Since the maximum deflection of the mirror plate 204 is fixed, the SLM 100 can be operated in a digital manner if it is operated at voltages past the snapping voltage. The operation is essentially digital because the mirror plate 204 is either fully deflected downward by application of a voltage to the associated electrode 126 or is allowed to spring upward, with no voltage applied to the associated electrode 126. A voltage that causes the mirror plate 204 to fully deflect downward until stopped by the physical elements that stop the deflection of the mirror plate 204 is known as a “snapping” or “pulling” voltage. Thus, to deflect the mirror plate 204 fully downward, a voltage equal or greater to the snapping voltage is applied to the corresponding electrode 126. In video display applications, when the mirror plate 204 is fully deflected downward, the incident light on that mirror plate 204 is reflected to a corresponding pixel on a video display. When the mirror plate 204 is allowed to spring upward, the light is reflected in such a direction so that it does not strike the video display.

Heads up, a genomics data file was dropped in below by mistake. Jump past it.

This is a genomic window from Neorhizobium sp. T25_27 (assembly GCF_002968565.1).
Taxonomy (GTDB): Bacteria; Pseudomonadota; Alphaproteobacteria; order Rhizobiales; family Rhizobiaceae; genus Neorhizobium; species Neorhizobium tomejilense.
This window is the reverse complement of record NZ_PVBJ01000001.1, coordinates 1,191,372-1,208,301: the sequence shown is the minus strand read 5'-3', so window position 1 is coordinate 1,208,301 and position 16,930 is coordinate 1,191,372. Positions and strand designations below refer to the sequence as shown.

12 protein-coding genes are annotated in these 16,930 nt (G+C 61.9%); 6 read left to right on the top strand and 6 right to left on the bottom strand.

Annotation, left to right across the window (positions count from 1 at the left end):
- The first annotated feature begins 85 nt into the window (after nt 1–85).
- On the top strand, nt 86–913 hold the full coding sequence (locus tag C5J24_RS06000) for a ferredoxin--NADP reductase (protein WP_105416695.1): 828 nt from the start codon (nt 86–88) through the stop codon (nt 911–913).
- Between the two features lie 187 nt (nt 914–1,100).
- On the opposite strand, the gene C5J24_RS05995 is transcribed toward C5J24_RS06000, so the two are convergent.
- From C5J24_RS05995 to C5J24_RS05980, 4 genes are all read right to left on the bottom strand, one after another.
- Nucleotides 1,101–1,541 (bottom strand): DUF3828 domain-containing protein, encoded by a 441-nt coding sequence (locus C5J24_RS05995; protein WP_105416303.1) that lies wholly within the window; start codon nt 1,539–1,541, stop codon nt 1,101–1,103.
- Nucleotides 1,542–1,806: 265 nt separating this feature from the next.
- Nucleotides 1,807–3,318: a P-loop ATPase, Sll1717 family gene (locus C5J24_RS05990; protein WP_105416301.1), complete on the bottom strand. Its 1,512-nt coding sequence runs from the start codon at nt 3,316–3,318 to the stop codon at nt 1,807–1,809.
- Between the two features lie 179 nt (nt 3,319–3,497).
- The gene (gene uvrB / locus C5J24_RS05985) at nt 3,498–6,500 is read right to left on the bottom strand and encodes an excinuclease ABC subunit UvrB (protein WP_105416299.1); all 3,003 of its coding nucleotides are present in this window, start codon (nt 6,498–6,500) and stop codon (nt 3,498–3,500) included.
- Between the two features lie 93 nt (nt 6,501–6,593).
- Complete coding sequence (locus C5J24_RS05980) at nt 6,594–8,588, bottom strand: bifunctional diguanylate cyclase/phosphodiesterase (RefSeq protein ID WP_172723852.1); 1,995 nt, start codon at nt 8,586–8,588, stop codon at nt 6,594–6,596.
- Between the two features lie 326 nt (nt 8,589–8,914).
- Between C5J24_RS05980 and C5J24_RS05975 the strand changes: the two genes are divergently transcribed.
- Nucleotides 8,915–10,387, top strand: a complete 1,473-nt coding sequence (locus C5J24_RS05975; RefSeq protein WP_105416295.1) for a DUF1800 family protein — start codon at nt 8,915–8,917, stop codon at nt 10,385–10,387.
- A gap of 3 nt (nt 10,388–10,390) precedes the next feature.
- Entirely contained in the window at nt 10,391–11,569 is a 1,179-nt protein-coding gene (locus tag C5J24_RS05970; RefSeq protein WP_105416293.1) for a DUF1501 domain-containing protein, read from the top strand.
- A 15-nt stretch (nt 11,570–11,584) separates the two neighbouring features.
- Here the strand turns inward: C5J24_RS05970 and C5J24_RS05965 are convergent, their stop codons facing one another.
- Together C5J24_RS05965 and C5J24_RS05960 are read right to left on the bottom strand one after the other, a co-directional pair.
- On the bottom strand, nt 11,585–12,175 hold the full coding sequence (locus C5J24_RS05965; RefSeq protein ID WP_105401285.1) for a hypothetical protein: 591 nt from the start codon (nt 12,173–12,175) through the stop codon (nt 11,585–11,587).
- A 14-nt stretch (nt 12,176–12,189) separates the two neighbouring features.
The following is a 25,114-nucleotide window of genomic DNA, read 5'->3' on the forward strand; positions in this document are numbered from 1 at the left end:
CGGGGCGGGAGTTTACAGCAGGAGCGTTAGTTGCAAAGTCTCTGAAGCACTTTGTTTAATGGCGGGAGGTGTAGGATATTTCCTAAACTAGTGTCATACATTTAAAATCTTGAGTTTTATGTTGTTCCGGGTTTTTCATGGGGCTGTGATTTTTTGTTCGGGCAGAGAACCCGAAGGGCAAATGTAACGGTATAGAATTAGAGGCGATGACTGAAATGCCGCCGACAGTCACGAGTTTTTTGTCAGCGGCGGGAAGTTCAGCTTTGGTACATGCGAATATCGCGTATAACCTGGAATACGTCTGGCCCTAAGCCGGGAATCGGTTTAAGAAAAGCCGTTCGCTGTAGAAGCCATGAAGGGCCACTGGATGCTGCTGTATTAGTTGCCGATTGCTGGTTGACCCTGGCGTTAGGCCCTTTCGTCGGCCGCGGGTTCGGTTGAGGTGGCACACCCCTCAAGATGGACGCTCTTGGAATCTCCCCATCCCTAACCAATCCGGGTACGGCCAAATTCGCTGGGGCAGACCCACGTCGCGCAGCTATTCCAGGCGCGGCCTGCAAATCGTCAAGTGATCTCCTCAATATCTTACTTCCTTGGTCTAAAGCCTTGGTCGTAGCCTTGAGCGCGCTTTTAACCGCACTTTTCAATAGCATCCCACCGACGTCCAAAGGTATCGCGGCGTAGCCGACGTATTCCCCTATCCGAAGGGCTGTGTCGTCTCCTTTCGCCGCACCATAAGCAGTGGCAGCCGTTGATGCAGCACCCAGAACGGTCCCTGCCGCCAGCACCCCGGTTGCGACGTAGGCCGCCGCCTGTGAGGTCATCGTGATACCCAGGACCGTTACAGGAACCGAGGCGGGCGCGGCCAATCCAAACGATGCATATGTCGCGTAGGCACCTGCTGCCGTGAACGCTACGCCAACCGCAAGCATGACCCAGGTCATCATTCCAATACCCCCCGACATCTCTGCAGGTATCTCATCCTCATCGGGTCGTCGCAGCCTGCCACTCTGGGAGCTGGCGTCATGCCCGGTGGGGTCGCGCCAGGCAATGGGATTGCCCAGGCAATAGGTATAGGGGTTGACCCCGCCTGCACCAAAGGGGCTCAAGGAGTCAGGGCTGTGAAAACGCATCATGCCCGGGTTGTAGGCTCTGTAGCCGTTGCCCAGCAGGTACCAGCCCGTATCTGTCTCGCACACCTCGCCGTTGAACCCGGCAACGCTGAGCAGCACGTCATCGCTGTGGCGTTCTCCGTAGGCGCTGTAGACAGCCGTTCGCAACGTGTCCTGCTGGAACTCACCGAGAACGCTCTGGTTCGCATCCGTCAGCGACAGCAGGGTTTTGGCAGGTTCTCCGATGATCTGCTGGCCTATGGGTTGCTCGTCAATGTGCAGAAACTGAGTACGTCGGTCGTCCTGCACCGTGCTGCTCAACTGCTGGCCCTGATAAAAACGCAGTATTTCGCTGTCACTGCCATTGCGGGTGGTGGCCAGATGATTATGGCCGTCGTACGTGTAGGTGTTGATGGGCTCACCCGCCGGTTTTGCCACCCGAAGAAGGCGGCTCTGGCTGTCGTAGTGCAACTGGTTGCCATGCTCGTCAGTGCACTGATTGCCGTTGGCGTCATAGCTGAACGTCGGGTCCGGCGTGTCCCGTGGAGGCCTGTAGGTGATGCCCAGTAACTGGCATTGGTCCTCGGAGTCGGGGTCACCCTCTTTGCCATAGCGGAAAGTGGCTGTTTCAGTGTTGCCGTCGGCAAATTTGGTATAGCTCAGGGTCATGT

During such digital operation, it is not necessary to keep the full snapping voltage on an electrode 126 after an associated mirror plate 204 has been fully deflected. During an “addressing stage,” voltages for selected electrodes 126 that correspond to the mirror plates 204 which should be fully deflected are set to levels required to deflect the mirror plates 204. After the mirror plates 204 in question have deflected due to the voltages on electrodes 126, the voltage required to hold the mirror plates 204 in the deflected position is less than that required for the actual deflection. This is because the gap between the deflected mirror plate 204 and the addressing electrode 126 is smaller than when the mirror plate 204 is in the process of being deflected. Therefore, in the “hold stage” after the addressing stage the voltage applied to the selected electrodes 126 can be reduced from its original required level without substantially affecting the state of deflection of the mirror plates 204. One advantage of having a lower hold stage voltage is that nearby undeflected mirror plates 204 are subject to a smaller electrostatic attractive force, and they therefore remain closer to a zero-deflected position. This improves the optical contrast ratio between the deflected mirror plates 204 and the undeflected mirror plates 204.